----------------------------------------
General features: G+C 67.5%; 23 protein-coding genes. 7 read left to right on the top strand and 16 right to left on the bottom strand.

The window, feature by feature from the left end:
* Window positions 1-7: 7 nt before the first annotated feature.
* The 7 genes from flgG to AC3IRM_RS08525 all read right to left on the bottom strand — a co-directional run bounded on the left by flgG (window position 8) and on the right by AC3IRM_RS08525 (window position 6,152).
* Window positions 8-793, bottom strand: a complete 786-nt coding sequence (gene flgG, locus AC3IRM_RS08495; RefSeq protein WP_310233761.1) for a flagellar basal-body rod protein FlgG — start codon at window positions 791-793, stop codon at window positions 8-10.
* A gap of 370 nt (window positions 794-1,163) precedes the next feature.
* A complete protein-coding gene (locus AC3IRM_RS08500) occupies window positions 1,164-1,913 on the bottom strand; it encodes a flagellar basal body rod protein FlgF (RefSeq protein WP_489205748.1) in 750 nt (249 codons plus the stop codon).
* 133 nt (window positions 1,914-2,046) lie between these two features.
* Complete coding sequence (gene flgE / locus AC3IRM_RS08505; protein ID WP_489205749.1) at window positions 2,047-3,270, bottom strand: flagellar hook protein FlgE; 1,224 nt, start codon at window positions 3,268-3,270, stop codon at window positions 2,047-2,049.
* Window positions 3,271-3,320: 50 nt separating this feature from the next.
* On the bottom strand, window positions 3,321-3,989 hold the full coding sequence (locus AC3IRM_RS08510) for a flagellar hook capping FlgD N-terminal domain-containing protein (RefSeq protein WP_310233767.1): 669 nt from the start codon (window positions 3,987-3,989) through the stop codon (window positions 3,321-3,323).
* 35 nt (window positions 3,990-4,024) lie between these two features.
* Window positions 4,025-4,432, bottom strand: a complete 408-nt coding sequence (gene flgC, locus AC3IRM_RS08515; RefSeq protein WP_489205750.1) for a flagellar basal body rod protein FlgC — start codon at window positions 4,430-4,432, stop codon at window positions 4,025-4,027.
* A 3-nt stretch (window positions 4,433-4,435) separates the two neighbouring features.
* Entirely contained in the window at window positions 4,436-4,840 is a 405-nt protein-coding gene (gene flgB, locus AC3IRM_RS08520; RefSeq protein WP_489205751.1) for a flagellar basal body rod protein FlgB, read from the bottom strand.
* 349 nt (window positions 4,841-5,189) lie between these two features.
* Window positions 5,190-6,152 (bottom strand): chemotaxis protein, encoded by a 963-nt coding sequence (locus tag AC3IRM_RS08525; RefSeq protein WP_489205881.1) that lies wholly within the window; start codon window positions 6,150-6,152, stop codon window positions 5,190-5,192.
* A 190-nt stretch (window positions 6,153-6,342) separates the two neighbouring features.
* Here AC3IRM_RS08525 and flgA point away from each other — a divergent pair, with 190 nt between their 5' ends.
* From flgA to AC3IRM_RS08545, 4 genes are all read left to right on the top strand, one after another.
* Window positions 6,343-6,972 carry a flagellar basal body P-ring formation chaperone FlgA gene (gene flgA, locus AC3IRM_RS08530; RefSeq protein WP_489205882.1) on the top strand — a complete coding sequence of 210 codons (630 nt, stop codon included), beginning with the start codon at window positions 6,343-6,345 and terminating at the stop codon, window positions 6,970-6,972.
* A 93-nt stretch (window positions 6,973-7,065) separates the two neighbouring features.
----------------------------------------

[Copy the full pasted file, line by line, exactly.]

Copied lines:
General features: G+C 67.5%; 23 protein-coding genes. 7 read left to right on the top strand and 16 right to left on the bottom strand.

The window, feature by feature from the left end:
* Window positions 1-7: 7 nt before the first annotated feature.
* The 7 genes from flgG to AC3IRM_RS08525 all read right to left on the bottom strand — a co-directional run bounded on the left by flgG (window position 8) and on the right by AC3IRM_RS08525 (window position 6,152).
* Window positions 8-793, bottom strand: a complete 786-nt coding sequence (gene flgG, locus AC3IRM_RS08495; RefSeq protein WP_310233761.1) for a flagellar basal-body rod protein FlgG — start codon at window positions 791-793, stop codon at window positions 8-10.
* A gap of 370 nt (window positions 794-1,163) precedes the next feature.
* A complete protein-coding gene (locus AC3IRM_RS08500) occupies window positions 1,164-1,913 on the bottom strand; it encodes a flagellar basal body rod protein FlgF (RefSeq protein WP_489205748.1) in 750 nt (249 codons plus the stop codon).
* 133 nt (window positions 1,914-2,046) lie between these two features.
* Complete coding sequence (gene flgE / locus AC3IRM_RS08505; protein ID WP_489205749.1) at window positions 2,047-3,270, bottom strand: flagellar hook protein FlgE; 1,224 nt, start codon at window positions 3,268-3,270, stop codon at window positions 2,047-2,049.
* Window positions 3,271-3,320: 50 nt separating this feature from the next.
* On the bottom strand, window positions 3,321-3,989 hold the full coding sequence (locus AC3IRM_RS08510) for a flagellar hook capping FlgD N-terminal domain-containing protein (RefSeq protein WP_310233767.1): 669 nt from the start codon (window positions 3,987-3,989) through the stop codon (window positions 3,321-3,323).
* 35 nt (window positions 3,990-4,024) lie between these two features.
* Window positions 4,025-4,432, bottom strand: a complete 408-nt coding sequence (gene flgC, locus AC3IRM_RS08515; RefSeq protein WP_489205750.1) for a flagellar basal body rod protein FlgC — start codon at window positions 4,430-4,432, stop codon at window positions 4,025-4,027.
* A 3-nt stretch (window positions 4,433-4,435) separates the two neighbouring features.
* Entirely contained in the window at window positions 4,436-4,840 is a 405-nt protein-coding gene (gene flgB, locus AC3IRM_RS08520; RefSeq protein WP_489205751.1) for a flagellar basal body rod protein FlgB, read from the bottom strand.
* 349 nt (window positions 4,841-5,189) lie between these two features.
* Window positions 5,190-6,152 (bottom strand): chemotaxis protein, encoded by a 963-nt coding sequence (locus tag AC3IRM_RS08525; RefSeq protein WP_489205881.1) that lies wholly within the window; start codon window positions 6,150-6,152, stop codon window positions 5,190-5,192.
* A 190-nt stretch (window positions 6,153-6,342) separates the two neighbouring features.
* Here AC3IRM_RS08525 and flgA point away from each other — a divergent pair, with 190 nt between their 5' ends.
* From flgA to AC3IRM_RS08545, 4 genes are all read left to right on the top strand, one after another.
* Window positions 6,343-6,972 carry a flagellar basal body P-ring formation chaperone FlgA gene (gene flgA, locus AC3IRM_RS08530; RefSeq protein WP_489205882.1) on the top strand — a complete coding sequence of 210 codons (630 nt, stop codon included), beginning with the start codon at window positions 6,343-6,345 and terminating at the stop codon, window positions 6,970-6,972.
* A 93-nt stretch (window positions 6,973-7,065) separates the two neighbouring features.